The dish

Do You Want Rap With That?

Will Dempsey has collected records for 20 years, weird ones from the ’60s, ’70s and ’80s, many from private dealers.

So when he and Karl Whelan set up Chinese restaurant Hang Dai on Camden Street, he wanted the soundtrack to be special.

“I like odd music or not popular music I suppose,” says Dempsey, who is also a DJ. “I wanted to play different stuff.”

“We try to keep it more chilled, or groovier I suppose at the earlier hours of the evening,” he says. When it gets later, they bring the tempo up.

It makes sense that Dempsey pays such close attention to the music at Hang Dai. After all, the soundtrack in a restaurant can effect everything about a meal, from how long people linger over it, to how much they eat or drink, to what the food tastes like to them, and whether they want to come back.

Faster Tempo, Faster Drinking

While at Hang Dai they choose the music to encourage people to stick around, others turn the noise up to get them to drink up, or move on.

One of the findings of research on food and music is that the greater the number of beats per minute the quicker you’ll end up eating and drinking, says Charles Spence, an experimental psychologist at Oxford University.

“There’s a sort of incentive there for some bars, and I think the Hard Rock Cafe has in their mission statement that by having louder music and faster-paced music people will drink more,” he said.

That chimes with what researchers at Cornell University in the US found when they looked at how changing the atmosphere of a fast food restaurant affected how people ate.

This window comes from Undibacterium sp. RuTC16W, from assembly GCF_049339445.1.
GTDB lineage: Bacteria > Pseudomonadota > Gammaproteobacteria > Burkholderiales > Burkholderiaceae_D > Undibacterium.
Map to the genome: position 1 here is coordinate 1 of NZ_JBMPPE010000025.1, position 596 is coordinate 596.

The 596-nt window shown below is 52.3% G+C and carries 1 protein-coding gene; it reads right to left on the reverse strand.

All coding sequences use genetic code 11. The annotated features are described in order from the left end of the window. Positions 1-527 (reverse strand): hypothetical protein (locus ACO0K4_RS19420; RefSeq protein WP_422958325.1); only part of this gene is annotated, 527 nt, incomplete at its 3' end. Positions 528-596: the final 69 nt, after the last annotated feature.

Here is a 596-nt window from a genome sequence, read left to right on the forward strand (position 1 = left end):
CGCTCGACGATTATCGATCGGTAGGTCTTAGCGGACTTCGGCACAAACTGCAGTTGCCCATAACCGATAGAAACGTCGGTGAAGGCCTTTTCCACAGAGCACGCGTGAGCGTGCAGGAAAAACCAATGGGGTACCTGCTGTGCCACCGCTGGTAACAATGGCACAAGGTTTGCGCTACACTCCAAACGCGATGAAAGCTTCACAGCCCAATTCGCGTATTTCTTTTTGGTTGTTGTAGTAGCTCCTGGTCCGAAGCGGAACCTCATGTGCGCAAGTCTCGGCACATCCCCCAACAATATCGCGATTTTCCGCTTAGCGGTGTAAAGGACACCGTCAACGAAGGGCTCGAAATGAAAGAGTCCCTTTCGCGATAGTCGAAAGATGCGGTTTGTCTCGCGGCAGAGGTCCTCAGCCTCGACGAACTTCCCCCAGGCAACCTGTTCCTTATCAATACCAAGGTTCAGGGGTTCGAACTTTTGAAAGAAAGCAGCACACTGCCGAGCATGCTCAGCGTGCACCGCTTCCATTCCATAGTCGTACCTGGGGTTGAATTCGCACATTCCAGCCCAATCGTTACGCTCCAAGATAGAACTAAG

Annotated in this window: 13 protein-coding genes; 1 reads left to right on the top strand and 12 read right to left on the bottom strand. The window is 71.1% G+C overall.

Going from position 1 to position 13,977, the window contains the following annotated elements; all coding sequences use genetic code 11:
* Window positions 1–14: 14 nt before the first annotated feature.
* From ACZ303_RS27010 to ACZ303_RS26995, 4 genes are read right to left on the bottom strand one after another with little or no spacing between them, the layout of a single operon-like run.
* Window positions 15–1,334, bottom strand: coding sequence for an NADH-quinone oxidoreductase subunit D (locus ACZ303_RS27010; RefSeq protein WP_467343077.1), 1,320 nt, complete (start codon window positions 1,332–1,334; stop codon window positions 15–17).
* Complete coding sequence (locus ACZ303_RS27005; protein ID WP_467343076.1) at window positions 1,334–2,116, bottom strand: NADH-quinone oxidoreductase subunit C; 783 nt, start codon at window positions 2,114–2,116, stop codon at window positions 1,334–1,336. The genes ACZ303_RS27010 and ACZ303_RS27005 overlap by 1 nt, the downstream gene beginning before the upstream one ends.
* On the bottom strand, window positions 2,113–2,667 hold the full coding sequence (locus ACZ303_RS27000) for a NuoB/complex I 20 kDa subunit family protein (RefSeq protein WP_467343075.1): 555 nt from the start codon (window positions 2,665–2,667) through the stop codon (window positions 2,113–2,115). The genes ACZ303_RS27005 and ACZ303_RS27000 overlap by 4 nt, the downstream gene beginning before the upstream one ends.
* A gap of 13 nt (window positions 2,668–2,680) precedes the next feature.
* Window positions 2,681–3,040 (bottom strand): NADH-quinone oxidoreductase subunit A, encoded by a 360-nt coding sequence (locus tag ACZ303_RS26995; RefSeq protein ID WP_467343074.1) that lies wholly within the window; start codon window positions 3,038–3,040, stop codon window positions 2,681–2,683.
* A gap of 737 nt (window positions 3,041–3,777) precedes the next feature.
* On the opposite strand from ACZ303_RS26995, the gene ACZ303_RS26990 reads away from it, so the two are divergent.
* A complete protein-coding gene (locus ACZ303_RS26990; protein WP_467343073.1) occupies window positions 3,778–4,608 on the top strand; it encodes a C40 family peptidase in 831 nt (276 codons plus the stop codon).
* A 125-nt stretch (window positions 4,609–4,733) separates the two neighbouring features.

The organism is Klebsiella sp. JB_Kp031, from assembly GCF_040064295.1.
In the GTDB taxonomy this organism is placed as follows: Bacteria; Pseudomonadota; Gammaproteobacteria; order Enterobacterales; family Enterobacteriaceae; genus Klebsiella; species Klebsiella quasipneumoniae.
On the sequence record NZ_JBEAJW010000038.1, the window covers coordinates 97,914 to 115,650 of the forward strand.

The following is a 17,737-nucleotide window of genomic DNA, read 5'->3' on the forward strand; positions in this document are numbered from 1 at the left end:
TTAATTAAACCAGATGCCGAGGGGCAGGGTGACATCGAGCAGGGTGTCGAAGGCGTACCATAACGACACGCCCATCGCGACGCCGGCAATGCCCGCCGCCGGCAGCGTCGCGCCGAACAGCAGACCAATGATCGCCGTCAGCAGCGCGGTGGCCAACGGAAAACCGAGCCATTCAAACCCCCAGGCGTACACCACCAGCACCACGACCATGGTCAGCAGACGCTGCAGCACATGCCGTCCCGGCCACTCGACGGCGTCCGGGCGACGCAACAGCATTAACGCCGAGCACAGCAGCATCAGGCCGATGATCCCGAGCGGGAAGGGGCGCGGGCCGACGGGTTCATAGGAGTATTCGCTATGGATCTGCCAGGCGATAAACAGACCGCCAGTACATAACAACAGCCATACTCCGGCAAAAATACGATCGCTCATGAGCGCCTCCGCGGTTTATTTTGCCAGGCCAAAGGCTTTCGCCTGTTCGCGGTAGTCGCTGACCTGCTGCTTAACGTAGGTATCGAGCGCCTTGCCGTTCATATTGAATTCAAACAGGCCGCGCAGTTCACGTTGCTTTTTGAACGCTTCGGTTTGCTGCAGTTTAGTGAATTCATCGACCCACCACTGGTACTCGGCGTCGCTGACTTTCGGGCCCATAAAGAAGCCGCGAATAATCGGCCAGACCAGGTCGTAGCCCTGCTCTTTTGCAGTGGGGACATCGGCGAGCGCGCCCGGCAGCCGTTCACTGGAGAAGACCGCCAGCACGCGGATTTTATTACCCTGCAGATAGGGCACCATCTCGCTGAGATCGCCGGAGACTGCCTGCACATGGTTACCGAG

The hypothesis was that a soft jazz soundtrack and gentle lighting would make people stay for longer – and therefore eat more. That didn’t quite happen; the participants ate for longer, but ate less food.

Creating the Right Atmosphere

David Kehoe, assistant general manager at Hard Rock Cafe in Temple Bar said hadn’t heard that keeping the music loud would make people drink up faster.

There was a pop-punk track playing over the speakers and screens there on Tuesday morning. This would be “beamed in from Orlando”, said Kehoe.

These days, the soundtrack goes beyond hard rock, to Lady Gaga, and old-school hop-hip, and dance classics. “It definitely has evolved,” he said.

“It is a little bit louder than an average restaurant,” he said. “From 6pm on, when it gets busier, we would make it a bit louder.”

“Just for the vibe,” he said. There was a range to T-shirts for kids when he first started working there, which said, “If it’s too loud, you’re too old.”

It was a bit naff, but it’s what people expect from them, he said. “It’s not just about food, it’s the full audio-visual package really,” he said.

Most of Dublin’s restaurants get their soundtracks closer to home than Orlando.

At Luna on Drury Street, Jane Kupen says they rely on a mix that has been put together by a company to set the mood. “It gets very repetitive I find, unless you outsource or get somebody who is quite dedicated to do it,” she said.

That’s where Eoin Long steps in. If you’ve eaten out a lot in the city – especially in D2 or D4 – it is likely that at some point you’ve heard a mix he has curated.

He DJed, and had his own label, for about 10 years before swapping all that for what he does now, sitting in a boardroom in a three-piece suit; he set up LKM Music & Media about five years ago.

Fade Street, Yamamori, Baggots Hutton. He does the soundtrack for more than 400 restaurants, he says.